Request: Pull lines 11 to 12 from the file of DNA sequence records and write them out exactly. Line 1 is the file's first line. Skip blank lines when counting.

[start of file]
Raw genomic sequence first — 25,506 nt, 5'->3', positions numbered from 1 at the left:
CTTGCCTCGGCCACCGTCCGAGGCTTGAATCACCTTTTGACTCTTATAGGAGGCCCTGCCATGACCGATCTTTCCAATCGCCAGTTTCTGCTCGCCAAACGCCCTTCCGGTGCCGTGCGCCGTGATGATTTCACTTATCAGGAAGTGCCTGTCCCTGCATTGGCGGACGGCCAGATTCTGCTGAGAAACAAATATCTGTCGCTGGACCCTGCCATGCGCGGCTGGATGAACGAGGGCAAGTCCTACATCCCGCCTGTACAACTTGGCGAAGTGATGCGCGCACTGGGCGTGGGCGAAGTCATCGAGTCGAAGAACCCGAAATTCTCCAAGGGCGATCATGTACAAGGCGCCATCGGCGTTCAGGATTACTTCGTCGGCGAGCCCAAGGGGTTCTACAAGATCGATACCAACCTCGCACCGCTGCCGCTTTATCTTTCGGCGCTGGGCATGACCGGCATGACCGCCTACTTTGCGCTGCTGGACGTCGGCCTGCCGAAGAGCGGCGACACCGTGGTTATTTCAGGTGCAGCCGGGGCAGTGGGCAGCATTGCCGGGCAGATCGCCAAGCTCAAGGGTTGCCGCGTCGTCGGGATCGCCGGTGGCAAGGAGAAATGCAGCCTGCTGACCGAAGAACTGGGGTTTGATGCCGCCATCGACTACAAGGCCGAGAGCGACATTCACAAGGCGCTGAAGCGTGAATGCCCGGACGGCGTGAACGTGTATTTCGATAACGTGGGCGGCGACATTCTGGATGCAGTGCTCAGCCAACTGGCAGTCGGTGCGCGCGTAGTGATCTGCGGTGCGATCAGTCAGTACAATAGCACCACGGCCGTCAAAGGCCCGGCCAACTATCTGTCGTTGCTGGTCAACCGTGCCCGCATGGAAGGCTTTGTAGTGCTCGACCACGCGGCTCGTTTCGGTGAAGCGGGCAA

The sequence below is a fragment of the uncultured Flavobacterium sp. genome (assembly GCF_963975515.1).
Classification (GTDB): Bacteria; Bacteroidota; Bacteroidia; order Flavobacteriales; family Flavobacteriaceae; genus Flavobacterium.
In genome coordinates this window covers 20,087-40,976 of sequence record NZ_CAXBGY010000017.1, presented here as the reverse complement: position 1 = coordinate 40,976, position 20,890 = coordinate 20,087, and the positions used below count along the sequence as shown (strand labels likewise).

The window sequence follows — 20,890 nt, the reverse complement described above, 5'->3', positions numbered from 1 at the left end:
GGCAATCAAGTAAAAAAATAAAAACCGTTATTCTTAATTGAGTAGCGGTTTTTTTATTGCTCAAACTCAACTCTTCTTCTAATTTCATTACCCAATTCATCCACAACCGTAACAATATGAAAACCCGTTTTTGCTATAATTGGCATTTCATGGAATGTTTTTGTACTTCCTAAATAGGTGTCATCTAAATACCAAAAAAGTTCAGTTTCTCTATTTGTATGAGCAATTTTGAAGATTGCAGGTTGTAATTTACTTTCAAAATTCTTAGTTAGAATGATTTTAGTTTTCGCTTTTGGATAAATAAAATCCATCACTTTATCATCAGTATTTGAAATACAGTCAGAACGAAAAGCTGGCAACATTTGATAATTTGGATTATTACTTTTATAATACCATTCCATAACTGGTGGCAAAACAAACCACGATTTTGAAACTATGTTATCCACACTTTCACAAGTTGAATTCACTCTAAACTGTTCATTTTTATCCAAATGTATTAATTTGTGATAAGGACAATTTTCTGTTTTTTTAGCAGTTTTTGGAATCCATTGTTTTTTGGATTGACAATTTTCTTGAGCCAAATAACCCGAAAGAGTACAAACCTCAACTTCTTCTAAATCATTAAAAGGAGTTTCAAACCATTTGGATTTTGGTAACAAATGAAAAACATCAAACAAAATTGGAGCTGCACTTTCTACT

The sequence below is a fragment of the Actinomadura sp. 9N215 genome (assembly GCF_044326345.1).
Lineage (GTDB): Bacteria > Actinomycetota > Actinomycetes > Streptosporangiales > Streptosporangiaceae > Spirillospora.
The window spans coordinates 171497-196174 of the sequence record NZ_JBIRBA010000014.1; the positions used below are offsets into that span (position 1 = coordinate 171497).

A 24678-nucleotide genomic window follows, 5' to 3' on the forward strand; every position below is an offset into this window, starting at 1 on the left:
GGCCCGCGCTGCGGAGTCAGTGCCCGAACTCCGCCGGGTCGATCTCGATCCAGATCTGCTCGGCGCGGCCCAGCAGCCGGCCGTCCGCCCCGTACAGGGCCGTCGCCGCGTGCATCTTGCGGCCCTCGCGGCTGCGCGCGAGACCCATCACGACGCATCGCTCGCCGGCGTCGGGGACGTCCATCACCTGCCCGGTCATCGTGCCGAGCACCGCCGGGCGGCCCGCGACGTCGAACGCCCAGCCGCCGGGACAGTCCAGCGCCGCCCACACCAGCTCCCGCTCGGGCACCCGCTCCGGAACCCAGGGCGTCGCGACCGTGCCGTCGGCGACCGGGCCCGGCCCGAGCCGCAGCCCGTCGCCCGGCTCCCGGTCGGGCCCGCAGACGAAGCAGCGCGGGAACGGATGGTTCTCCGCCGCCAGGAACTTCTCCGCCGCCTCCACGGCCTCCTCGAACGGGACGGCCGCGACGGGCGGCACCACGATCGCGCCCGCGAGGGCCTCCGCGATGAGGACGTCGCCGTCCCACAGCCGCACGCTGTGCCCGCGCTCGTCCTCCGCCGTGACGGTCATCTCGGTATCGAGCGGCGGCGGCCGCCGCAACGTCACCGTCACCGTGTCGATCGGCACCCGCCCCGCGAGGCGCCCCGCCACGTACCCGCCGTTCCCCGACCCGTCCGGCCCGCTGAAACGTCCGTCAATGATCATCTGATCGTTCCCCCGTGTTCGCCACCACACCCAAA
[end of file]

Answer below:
A 24678-nucleotide genomic window follows, 5' to 3' on the forward strand; every position below is an offset into this window, starting at 1 on the left:
GGCCCGCGCTGCGGAGTCAGTGCCCGAACTCCGCCGGGTCGATCTCGATCCAGATCTGCTCGGCGCGGCCCAGCAGCCGGCCGTCCGCCCCGTACAGGGCCGTCGCCGCGTGCATCTTGCGGCCCTCGCGGCTGCGCGCGAGACCCATCACGACGCATCGCTCGCCGGCGTCGGGGACGTCCATCACCTGCCCGGTCATCGTGCCGAGCACCGCCGGGCGGCCCGCGACGTCGAACGCCCAGCCGCCGGGACAGTCCAGCGCCGCCCACACCAGCTCCCGCTCGGGCACCCGCTCCGGAACCCAGGGCGTCGCGACCGTGCCGTCGGCGACCGGGCCCGGCCCGAGCCGCAGCCCGTCGCCCGGCTCCCGGTCGGGCCCGCAGACGAAGCAGCGCGGGAACGGATGGTTCTCCGCCGCCAGGAACTTCTCCGCCGCCTCCACGGCCTCCTCGAACGGGACGGCCGCGACGGGCGGCACCACGATCGCGCCCGCGAGGGCCTCCGCGATGAGGACGTCGCCGTCCCACAGCCGCACGCTGTGCCCGCGCTCGTCCTCCGCCGTGACGGTCATCTCGGTATCGAGCGGCGGCGGCCGCCGCAACGTCACCGTCACCGTGTCGATCGGCACCCGCCCCGCGAGGCGCCCCGCCACGTACCCGCCGTTCCCCGACCCGTCCGGCCCGCTGAAACGTCCGTCAATGATCATCTGATCGTTCCCCCGTGTTCGCCACCACACCCAAA